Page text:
It's pretty easy to know your rights at work when you have your feet squarely on land. But a lot of workers in Louisiana, like many in Florida and California, spend a lot of hours in the territorial waters of their state. Some may even end up in international waters in search of fish below the surface or oil beneath the rocks.
Disputes in a specific community or parish on land are often complicated, but it is usually a simple process to figure out which courts can resolve them if no other method works. Things can become less sure, however, when disputes involve territory covered by water.
Higher-than-average rainfall has resulted in significant flooding along the Mississippi River in recent weeks. This has caused levees to break -- putting residents, crops and marine life in peril. It has also resulted in shipments being delayed. That has caused prices at the store to soar. Maritime workers have been at an increased risk of getting hurt as they've attempted to navigate these waters.
If you work as an able-bodied (AB) seaman or have another position on a seafaring vessel, at some point while carrying out your duties, you might get injured. What happens next?
Being employed as an offshore oil rig worker is dangerous. Commercial divers have perhaps one of the most hazardous jobs of all though.
Ocean fishing is often referred to as one of the most dangerous professions in the world. It takes lives and leads to serious injuries. The high demand for fish means that it's a viable career and a lot of people still turn to this trade, but they have to understand the risks.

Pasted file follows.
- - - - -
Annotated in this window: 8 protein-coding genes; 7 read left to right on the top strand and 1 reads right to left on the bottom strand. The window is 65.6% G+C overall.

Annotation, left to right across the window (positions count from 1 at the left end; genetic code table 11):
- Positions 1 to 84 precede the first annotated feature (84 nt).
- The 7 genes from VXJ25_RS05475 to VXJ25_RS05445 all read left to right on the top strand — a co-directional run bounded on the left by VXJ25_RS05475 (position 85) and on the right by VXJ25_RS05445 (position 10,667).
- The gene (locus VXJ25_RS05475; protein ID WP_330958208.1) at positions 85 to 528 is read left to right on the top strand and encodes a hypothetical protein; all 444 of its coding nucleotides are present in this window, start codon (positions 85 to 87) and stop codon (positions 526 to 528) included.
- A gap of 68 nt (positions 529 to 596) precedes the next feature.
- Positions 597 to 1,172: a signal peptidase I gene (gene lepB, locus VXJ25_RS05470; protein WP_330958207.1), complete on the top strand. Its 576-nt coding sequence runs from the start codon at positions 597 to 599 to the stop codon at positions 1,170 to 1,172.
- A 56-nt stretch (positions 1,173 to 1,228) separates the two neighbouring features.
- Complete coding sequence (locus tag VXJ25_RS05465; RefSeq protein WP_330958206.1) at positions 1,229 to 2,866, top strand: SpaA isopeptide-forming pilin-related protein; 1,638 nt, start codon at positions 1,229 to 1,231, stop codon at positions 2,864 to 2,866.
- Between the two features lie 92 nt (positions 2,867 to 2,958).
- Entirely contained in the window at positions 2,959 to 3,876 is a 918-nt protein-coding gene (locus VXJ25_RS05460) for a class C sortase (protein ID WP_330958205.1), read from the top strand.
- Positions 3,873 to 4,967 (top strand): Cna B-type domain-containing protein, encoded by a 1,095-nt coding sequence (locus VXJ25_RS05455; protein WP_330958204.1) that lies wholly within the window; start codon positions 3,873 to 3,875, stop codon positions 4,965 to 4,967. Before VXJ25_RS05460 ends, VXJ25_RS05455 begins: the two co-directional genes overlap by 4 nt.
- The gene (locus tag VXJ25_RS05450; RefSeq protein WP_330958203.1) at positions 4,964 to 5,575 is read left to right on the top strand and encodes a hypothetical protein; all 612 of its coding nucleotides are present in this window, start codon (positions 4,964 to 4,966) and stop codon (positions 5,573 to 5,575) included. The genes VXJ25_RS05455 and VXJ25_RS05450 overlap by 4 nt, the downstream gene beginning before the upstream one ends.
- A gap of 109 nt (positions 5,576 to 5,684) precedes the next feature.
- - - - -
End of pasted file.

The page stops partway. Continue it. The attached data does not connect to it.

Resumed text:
According to the Centers for Disease Control and Prevention (CDC), there's no profession that's most dangerous than those in the commercial fishing industry. Their data shows that those who hold this role have a fatality rate that is 29 times this country's national average for workers. Since this profession is so dangerous, the CDC had taken it upon itself to identify when safety lapses are most apt to occur and how they can be prevented.
A U.S. Coast Guard spokesperson announced on Jan. 19 that they had suspended their search for two workers who went missing after the boat that they had been working on capsized on Jan. 16.
Injured seamen who are hurt in service of their ship are entitled to something known as "maintenance and cure," not just lost wages.
While onshore oil rig workers don't work at sea, they put their lives on the line for their job just like offshore employees do. In fact, data published by the Bureau of Labor Statistics (BLS) shows that those who work on oil rigs have a higher risk of nonfatal injuries than those who are employed in many other professions.